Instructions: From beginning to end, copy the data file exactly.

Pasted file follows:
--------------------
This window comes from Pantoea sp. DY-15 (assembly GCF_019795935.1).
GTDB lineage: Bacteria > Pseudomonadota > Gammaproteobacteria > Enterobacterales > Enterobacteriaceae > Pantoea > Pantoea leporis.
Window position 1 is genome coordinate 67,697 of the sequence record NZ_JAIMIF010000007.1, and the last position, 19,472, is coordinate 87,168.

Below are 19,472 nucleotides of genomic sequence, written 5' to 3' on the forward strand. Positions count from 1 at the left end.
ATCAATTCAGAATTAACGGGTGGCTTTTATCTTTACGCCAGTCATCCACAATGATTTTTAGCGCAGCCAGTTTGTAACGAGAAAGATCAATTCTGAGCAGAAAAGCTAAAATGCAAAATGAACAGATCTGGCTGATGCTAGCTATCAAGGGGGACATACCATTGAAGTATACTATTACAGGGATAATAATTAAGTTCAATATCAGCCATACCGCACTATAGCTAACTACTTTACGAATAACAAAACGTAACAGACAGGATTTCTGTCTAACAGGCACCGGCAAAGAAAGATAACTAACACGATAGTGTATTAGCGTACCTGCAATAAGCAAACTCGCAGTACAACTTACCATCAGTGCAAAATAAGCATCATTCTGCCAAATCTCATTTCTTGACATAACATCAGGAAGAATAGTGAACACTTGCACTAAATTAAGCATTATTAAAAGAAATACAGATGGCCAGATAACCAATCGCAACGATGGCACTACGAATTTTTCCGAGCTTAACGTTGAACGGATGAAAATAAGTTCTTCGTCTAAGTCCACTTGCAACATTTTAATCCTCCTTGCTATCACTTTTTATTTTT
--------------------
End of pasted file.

This window comes from Pantoea sp. DY-15 (assembly GCF_019795935.1).
GTDB lineage: Bacteria > Pseudomonadota > Gammaproteobacteria > Enterobacterales > Enterobacteriaceae > Pantoea > Pantoea leporis.
Window position 1 is genome coordinate 67,697 of the sequence record NZ_JAIMIF010000007.1, and the last position, 19,472, is coordinate 87,168.

Below are 19,472 nucleotides of genomic sequence, written 5' to 3' on the forward strand. Positions count from 1 at the left end.
ATCAATTCAGAATTAACGGGTGGCTTTTATCTTTACGCCAGTCATCCACAATGATTTTTAGCGCAGCCAGTTTGTAACGAGAAAGATCAATTCTGAGCAGAAAAGCTAAAATGCAAAATGAACAGATCTGGCTGATGCTAGCTATCAAGGGGGACATACCATTGAAGTATACTATTACAGGGATAATAATTAAGTTCAATATCAGCCATACCGCACTATAGCTAACTACTTTACGAATAACAAAACGTAACAGACAGGATTTCTGTCTAACAGGCACCGGCAAAGAAAGATAACTAACACGATAGTGTATTAGCGTACCTGCAATAAGCAAACTCGCAGTACAACTTACCATCAGTGCAAAATAAGCATCATTCTGCCAAATCTCATTTCTTGACATAACATCAGGAAGAATAGTGAACACTTGCACTAAATTAAGCATTATTAAAAGAAATACAGATGGCCAGATAACCAATCGCAACGATGGCACTACGAATTTTTCCGAGCTTAACGTTGAACGGATGAAAATAAGTTCTTCGTCTAAGTCCACTTGCAACATTTTAATCCTCCTTGCTATCACTTTTTATTTTT